What Is Your Personal Definition of Success?

Success demands two qualities: 1. Steady focus 2. Constant curiosity. Stay hungry. Stay foolish. Click To Tweet

Some people define success as having a lot of fortune and wealth, but the reality is that success can be defined in a number of ways.

Moreover, it is unjust to equate success with money. Success should not be defined solely by one’s monetary worth. This undermines the accomplishments of poets, scientists, explorers, artists, and others who did not pursue riches.

What defines your success? What is your personal definition of success?

What Is Success In Life

Success in life is reaching a point where you’ve achieved most of your goals. You may have wanted financial freedom or a 4-hour-day workday, and you achieved those with style.

Some might have wanted to explore the world, while others just wanted to immerse themselves in what they are passionate about. They got to it within the time frame they set at the start.

Success might mean taking care of your needs first or understanding that you do not need everything that you want. It might mean learning that you sometimes have to say “No” or realizing you cannot keep it all unless you give some away.

It might also mean achieving personal fulfillment without harming anyone. To some, success is a continual struggle and always staying on the move. To others, it is a sense of peace and an unstirring pause.

Let’s do a thought experiment: What would you do if you had no limits and could design your perfect day any way you wanted?

Do you imagine yourself on a beachside hammock at nighttime, looking up at the millions of stars as a gentle breeze blows? Do you see yourself on the top floor of the Eiffel Tower, breathing in huge swigs of air as you stand there looking around in awe? Or would you be spending an entire day with your family, playing with your dogs and kids?

The reason you want to make your life successful is mostly going to be an intensely personal quest. So, because the meaning of success for your family and friends differs from your own, they will not fit your concept.

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Whatever makes you feel happy is what you should focus on first. Research shows that happier people are more likely to take up new goals in life, which then leads them to success in many distinct areas of their lives, and makes them even happier.

Maya Angelou, an American poet, editor, essayist, playwright, actress, singer, Hollywood’s first female black director, and civil rights activist, said, “Success is liking yourself, liking what you do, and liking how you do it.”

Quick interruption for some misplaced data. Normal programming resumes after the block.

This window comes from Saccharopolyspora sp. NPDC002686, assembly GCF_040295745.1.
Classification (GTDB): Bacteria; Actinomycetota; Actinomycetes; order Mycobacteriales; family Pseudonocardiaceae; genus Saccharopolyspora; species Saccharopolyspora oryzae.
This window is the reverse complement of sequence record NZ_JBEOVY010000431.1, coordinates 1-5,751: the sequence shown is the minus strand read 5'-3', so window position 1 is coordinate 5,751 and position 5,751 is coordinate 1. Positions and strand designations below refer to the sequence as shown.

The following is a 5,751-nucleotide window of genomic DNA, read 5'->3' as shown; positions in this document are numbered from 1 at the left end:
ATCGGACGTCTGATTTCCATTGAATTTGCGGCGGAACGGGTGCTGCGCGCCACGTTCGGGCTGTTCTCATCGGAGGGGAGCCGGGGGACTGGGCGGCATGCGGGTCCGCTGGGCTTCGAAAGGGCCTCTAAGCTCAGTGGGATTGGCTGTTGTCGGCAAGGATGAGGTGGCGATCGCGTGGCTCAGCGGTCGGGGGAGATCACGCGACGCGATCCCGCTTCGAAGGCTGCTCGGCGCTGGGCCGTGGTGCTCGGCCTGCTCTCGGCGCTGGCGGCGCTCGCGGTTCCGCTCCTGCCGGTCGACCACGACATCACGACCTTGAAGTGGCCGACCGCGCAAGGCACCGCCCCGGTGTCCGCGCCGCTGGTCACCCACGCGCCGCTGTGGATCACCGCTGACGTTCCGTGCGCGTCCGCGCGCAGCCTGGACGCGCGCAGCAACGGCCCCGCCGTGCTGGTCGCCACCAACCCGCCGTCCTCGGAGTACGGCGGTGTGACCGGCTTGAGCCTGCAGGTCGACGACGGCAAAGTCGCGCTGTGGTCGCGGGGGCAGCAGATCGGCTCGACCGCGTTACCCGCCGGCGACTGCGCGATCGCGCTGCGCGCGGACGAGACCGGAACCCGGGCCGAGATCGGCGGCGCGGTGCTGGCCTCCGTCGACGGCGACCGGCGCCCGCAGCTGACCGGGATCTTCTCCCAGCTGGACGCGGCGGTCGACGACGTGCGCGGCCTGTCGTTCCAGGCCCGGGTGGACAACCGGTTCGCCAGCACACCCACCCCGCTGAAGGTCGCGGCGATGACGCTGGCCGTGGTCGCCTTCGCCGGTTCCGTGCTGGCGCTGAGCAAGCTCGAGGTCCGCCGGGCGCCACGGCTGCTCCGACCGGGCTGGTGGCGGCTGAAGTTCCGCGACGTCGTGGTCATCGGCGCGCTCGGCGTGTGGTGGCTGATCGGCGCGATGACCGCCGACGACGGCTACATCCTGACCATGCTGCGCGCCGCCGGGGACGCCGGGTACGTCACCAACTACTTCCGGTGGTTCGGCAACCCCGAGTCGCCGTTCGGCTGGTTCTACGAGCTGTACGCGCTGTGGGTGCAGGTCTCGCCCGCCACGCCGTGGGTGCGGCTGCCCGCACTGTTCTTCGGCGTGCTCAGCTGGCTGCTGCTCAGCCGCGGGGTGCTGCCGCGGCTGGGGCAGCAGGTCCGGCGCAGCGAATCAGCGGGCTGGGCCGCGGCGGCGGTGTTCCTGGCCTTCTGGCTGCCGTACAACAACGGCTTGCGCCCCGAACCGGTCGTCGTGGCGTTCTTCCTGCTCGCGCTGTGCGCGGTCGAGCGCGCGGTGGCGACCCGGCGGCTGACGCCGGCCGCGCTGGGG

Raj Sisodia, Co-Founder and Chairman Emeritus of Conscious Capitalism says, “I define success as living my true purpose and having a positive impact on the lives of people by uplifting them and inspiring them to think and act in ways that they may not have considered before.”

One of the most parodied definitions of success takes a cue from a Thomas Edison quote, “Success is 1% inspiration, 99% perspiration.” What Edison originally said was, “Genius: one percent inspiration and 99 percent perspiration.”

And The Minimalists duo Joshua Fields Millburn & Ryan Nicodemus say, “If we’re not happy, then we’re not successful.”

So, do you even have your personal definition of success?

your definition of success

A Personal Definition Of Success

The Oxford dictionary defines success as “the attainment of fame, wealth, or social status.” And the Macmillan dictionary says this about success, “Being successful is like being high up.” But we feel the best personal definition of success is this:

Success is achieving a balance in our priorities.

That definition of personal success remains evergreen, whatever your age, defying withering with time. It leaves enough space for personal priorities along with your social and family precedences. So, it does away with the need to find a new definition once you achieve your current goals and your preferences get shuffled.

Our priorities will always be an eclectic mix, and so will be the sweet point of our individual balance. But this definition of success will suit everyone’s point of view.

That definition factors in the delicate differences in balance in our lives for each of us. To one person, the ratio between colleagues and friends could find a sweet balance at 30:70. For another, meanwhile, it could balance out at 50:50. It respects the individuals we are, and the differences we bear.